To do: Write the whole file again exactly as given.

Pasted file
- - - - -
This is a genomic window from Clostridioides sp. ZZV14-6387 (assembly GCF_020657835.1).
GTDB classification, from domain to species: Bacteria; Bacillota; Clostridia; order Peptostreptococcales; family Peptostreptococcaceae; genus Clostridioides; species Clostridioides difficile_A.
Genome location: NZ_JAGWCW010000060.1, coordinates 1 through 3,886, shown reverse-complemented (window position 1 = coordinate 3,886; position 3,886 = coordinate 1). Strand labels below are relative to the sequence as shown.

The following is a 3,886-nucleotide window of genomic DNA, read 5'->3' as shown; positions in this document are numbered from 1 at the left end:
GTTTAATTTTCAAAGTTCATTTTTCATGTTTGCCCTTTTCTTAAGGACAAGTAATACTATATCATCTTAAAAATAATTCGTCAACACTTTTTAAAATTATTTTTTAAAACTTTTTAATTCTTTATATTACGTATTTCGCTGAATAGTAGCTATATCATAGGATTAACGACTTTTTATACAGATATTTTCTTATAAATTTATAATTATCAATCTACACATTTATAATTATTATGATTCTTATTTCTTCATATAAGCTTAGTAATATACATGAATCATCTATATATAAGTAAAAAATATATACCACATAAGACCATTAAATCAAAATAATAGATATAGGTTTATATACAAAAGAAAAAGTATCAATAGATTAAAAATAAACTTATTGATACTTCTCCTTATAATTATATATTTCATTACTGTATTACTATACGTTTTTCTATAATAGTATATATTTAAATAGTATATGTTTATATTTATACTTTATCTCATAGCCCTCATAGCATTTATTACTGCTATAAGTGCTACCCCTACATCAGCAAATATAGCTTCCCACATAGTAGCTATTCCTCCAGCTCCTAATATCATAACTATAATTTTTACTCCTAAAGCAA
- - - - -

This is a genomic window from Clostridioides sp. ZZV14-6387 (assembly GCF_020657835.1).
GTDB classification, from domain to species: Bacteria; Bacillota; Clostridia; order Peptostreptococcales; family Peptostreptococcaceae; genus Clostridioides; species Clostridioides difficile_A.
Genome location: NZ_JAGWCW010000060.1, coordinates 1 through 3,886, shown reverse-complemented (window position 1 = coordinate 3,886; position 3,886 = coordinate 1). Strand labels below are relative to the sequence as shown.

The following is a 3,886-nucleotide window of genomic DNA, read 5'->3' as shown; positions in this document are numbered from 1 at the left end:
GTTTAATTTTCAAAGTTCATTTTTCATGTTTGCCCTTTTCTTAAGGACAAGTAATACTATATCATCTTAAAAATAATTCGTCAACACTTTTTAAAATTATTTTTTAAAACTTTTTAATTCTTTATATTACGTATTTCGCTGAATAGTAGCTATATCATAGGATTAACGACTTTTTATACAGATATTTTCTTATAAATTTATAATTATCAATCTACACATTTATAATTATTATGATTCTTATTTCTTCATATAAGCTTAGTAATATACATGAATCATCTATATATAAGTAAAAAATATATACCACATAAGACCATTAAATCAAAATAATAGATATAGGTTTATATACAAAAGAAAAAGTATCAATAGATTAAAAATAAACTTATTGATACTTCTCCTTATAATTATATATTTCATTACTGTATTACTATACGTTTTTCTATAATAGTATATATTTAAATAGTATATGTTTATATTTATACTTTATCTCATAGCCCTCATAGCATTTATTACTGCTATAAGTGCTACCCCTACATCAGCAAATATAGCTTCCCACATAGTAGCTATTCCTCCAGCTCCTAATATCATAACTATAATTTTTACTCCTAAAGCAA